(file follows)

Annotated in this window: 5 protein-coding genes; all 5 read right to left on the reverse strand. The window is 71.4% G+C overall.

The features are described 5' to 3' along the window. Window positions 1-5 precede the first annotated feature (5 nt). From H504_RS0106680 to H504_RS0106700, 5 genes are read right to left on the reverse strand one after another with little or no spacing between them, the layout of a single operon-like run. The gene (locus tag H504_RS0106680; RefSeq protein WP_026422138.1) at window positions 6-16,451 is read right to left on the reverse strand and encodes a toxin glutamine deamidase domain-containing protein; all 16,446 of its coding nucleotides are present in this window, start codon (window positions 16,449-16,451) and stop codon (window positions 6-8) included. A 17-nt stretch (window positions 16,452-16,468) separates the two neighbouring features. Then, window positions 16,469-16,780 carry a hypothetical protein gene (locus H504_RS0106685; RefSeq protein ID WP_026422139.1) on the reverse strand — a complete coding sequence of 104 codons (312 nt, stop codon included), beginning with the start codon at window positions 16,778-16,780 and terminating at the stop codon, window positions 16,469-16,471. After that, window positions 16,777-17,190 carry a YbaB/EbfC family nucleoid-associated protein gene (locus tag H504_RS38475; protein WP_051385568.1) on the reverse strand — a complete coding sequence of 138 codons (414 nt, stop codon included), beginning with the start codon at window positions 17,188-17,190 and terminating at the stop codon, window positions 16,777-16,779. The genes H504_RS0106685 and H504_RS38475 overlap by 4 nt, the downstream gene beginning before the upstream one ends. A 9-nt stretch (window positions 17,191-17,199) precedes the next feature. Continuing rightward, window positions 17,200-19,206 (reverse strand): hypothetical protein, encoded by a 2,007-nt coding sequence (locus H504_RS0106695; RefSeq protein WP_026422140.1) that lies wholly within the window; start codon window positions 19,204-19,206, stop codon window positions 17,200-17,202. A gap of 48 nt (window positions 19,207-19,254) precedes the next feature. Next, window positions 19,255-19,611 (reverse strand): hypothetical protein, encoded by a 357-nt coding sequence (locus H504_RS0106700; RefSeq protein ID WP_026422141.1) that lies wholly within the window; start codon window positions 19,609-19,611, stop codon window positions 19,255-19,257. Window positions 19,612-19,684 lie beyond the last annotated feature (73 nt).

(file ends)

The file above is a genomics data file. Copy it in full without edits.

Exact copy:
Annotated in this window: 5 protein-coding genes; all 5 read right to left on the reverse strand. The window is 71.4% G+C overall.

The features are described 5' to 3' along the window. Window positions 1-5 precede the first annotated feature (5 nt). From H504_RS0106680 to H504_RS0106700, 5 genes are read right to left on the reverse strand one after another with little or no spacing between them, the layout of a single operon-like run. The gene (locus tag H504_RS0106680; RefSeq protein WP_026422138.1) at window positions 6-16,451 is read right to left on the reverse strand and encodes a toxin glutamine deamidase domain-containing protein; all 16,446 of its coding nucleotides are present in this window, start codon (window positions 16,449-16,451) and stop codon (window positions 6-8) included. A 17-nt stretch (window positions 16,452-16,468) separates the two neighbouring features. Then, window positions 16,469-16,780 carry a hypothetical protein gene (locus H504_RS0106685; RefSeq protein ID WP_026422139.1) on the reverse strand — a complete coding sequence of 104 codons (312 nt, stop codon included), beginning with the start codon at window positions 16,778-16,780 and terminating at the stop codon, window positions 16,469-16,471. After that, window positions 16,777-17,190 carry a YbaB/EbfC family nucleoid-associated protein gene (locus tag H504_RS38475; protein WP_051385568.1) on the reverse strand — a complete coding sequence of 138 codons (414 nt, stop codon included), beginning with the start codon at window positions 17,188-17,190 and terminating at the stop codon, window positions 16,777-16,779. The genes H504_RS0106685 and H504_RS38475 overlap by 4 nt, the downstream gene beginning before the upstream one ends. A 9-nt stretch (window positions 17,191-17,199) precedes the next feature. Continuing rightward, window positions 17,200-19,206 (reverse strand): hypothetical protein, encoded by a 2,007-nt coding sequence (locus H504_RS0106695; RefSeq protein WP_026422140.1) that lies wholly within the window; start codon window positions 19,204-19,206, stop codon window positions 17,200-17,202. A gap of 48 nt (window positions 19,207-19,254) precedes the next feature. Next, window positions 19,255-19,611 (reverse strand): hypothetical protein, encoded by a 357-nt coding sequence (locus H504_RS0106700; RefSeq protein ID WP_026422141.1) that lies wholly within the window; start codon window positions 19,609-19,611, stop codon window positions 19,255-19,257. Window positions 19,612-19,684 lie beyond the last annotated feature (73 nt).